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The Promise and Peril of the Emphasis on Palliative Care

by | Nov 3, 2011

Jennifer Popik, J.D. Robert Powell Center for Medical Ethics

By Jennifer Popik, Robert Powell Center for Medical Ethics

With the battle over physician-assisted suicide gearing up in New England [www.nationalrighttolifenews.org/news/2011/10/why-vermont-matters-%E2%80%9Cpatient-choices-vermont%E2%80%9D-and-doctor-prescribed-death], one of the most commonly invoked arguments in favor of legalization revolves around pain.  However, in the two states where doctor-prescribed death has been affirmatively legalized, Oregon and Washington, studies have shown that not one person has used the suicide drugs because of current pain.  Instead, many of those who were prescribed the lethal drugs expressed fear of future pain.   

   Nevertheless, an argument that you will frequently hear in favor of doctor-prescribed death is that it is necessary because patients, particularly those with terminal illness, experience uncontrollable pain. Some argue that the only way to alleviate the pain is to eliminate the patient.

The better response to patients in pain is not to kill them, but to make sure that the medicine and technology currently available to control pain is used more widely, competently, and completely.  In a recent Los Angeles Times story titled, “The promise and pitfalls of palliative care,” written by staff writer Melissa Healy, Healy writes,

“Providing comfort, emotional support and coordination of specialized care used to be the job of the family physician. But few families these days have a longstanding relationship with a single physician, and even fewer doctors have the expertise or time, while trying to cure a very ill patient, to coordinate his care and tend to his physical and psychological distress. Growing quickly over the last few years, the field of palliative medicine has begun to step into this breach.”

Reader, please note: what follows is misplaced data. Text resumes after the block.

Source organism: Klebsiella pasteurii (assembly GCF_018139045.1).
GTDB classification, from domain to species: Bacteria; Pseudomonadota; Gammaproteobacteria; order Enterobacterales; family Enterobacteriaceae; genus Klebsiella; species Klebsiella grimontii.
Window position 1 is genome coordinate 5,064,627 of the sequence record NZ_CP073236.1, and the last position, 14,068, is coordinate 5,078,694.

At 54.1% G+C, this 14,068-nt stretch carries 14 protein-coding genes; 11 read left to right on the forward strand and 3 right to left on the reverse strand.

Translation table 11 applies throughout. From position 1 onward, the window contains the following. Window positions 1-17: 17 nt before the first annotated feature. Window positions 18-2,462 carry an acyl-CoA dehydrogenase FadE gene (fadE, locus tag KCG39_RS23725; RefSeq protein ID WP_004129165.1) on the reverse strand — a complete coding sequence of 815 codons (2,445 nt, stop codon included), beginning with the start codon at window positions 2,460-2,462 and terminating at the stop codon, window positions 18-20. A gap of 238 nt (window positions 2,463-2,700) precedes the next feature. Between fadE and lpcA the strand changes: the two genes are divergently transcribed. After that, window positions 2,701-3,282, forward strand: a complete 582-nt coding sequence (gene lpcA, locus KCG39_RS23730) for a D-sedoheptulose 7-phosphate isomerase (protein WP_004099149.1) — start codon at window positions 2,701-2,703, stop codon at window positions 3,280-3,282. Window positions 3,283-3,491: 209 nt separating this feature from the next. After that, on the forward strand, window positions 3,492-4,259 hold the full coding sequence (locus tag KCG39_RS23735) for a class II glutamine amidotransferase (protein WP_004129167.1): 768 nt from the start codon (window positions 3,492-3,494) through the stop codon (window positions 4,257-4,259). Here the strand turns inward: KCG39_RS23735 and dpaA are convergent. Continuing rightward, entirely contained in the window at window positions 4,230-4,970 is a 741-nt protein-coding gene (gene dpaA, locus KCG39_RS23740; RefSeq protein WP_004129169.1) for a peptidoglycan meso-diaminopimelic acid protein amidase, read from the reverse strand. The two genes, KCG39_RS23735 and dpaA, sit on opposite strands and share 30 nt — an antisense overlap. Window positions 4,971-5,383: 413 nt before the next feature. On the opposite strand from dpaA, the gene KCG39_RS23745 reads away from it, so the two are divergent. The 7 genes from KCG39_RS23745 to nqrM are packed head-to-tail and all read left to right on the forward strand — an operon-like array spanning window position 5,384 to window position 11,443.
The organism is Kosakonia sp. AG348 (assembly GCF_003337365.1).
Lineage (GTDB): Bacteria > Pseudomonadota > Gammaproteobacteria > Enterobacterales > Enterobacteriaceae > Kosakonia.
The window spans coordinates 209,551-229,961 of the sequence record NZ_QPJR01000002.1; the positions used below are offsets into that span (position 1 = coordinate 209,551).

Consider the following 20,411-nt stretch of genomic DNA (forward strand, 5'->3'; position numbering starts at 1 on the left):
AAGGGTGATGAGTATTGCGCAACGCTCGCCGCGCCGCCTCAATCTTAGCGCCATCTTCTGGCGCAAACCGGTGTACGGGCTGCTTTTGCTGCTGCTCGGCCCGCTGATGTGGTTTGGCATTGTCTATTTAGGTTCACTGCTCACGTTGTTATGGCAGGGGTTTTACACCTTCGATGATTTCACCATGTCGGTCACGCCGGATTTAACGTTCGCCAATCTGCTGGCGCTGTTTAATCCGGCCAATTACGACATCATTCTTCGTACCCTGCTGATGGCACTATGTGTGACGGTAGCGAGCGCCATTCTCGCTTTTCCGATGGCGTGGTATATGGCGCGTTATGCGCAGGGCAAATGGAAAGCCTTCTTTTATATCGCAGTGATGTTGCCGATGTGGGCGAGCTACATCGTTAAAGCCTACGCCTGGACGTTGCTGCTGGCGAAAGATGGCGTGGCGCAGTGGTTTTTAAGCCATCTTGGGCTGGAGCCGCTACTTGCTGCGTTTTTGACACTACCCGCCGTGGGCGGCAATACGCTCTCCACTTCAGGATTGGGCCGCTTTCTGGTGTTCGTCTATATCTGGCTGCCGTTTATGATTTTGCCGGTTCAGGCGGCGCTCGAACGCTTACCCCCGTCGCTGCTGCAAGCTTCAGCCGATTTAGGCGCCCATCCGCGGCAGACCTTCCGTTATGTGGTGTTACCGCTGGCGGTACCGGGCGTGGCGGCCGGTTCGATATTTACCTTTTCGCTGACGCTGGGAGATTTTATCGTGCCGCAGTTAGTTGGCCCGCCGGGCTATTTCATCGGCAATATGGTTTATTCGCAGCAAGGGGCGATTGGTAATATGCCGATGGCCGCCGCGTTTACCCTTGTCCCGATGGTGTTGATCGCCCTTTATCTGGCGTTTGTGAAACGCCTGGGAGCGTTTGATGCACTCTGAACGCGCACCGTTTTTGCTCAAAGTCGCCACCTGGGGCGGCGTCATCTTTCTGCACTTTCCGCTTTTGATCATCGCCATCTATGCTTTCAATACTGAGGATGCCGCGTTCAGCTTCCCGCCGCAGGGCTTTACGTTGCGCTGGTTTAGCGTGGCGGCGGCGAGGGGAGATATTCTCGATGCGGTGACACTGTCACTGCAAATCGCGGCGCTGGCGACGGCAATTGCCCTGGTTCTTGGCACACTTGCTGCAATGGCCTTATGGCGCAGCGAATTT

The story describes palliative care as “explaining medical options, ensuring patient and family have a treatment plan, and standing by to manage the stressand discomforts ahead.”  Also, unlike a patient in hospice (by and large), the patient receiving palliate care may still pursue “curative therapy.”

While effective palliative care is important, and provides a clear alternative to physician-assisted suicide, there are also concerns.  As Healy points out, palliative care often lower health care costs by convincing patients to forego life-preserving treatment.  But what does this mean?

Healy noted, “In fact, a trial involving newly diagnosed lung cancer patients found that, despite choosing less aggressive treatment of their cancer, patients who got early and continuous palliative care lived about 2 1/2 months longer, on average, than those who got standard treatment (11.6 months versus 8.9 months).” This is very positive in this particular case.

However, when looking at the cost savings that might be obtained by widespread use of palliative care, Healy says, “If fully integrated into the nation’s hospitals, palliative care could lower the nation’s healthcare expenditures by reducing healthcare usage — to the tune of more than $6 billion a year, according to a 2010 estimate by the Institute of Medicine, which advises the federal government on medical matters.”

   With all of that potential savings, there comes risk. Government shortfalls, combined with huge and increasing Medicare budgets, create clear motivation to obtain cost saving, even by nudging patients to reject treatment. 

  In an Harvard Science news article, Holly Prigerson of Boston’s Dana Farber Cancer Institute, remarked, “We refer to the end-of-life discussion as the multimillion-dollar conversation because it is associated with shifting costs away from expensive . . . care like being on a ventilator in an ICU, to less costly comfort care….”[1]

   Indeed, a medical journal article of which Prigerson was lead author concluded that the mean cost of care was 35.7% less for patients who reported having end-of-life discussions, compared with patients who did not. [2] This perspective is certainly in line with President Obama’s call in Spring 2009 for “a very difficult democratic conversation” about treating “those toward the end of their lives [who] are accounting for potentially 80 percent of the total health care bill out here.” [3]

   While palliative care is important and a clear response to those who would promote doctor prescribed death as a solution, we must be careful to  ensure that people are not nudged into rejecting treatment that might save their lives in the name of cost savings. 

[1]  http://www.empowher.com/cancer/content/end-life-talks-between-cancer-patients-and-doctors-lead-better-less-costly-care

[2] “Health Care Costs in the Last Week of Life Associations With End-of-Life Conversations,” Arch Intern Med. 2009;169(5):480-488.

[3] April 14, 2009 interview, published in the New York Times Magazine April 29, 2009.

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Categories: Assisted Suicide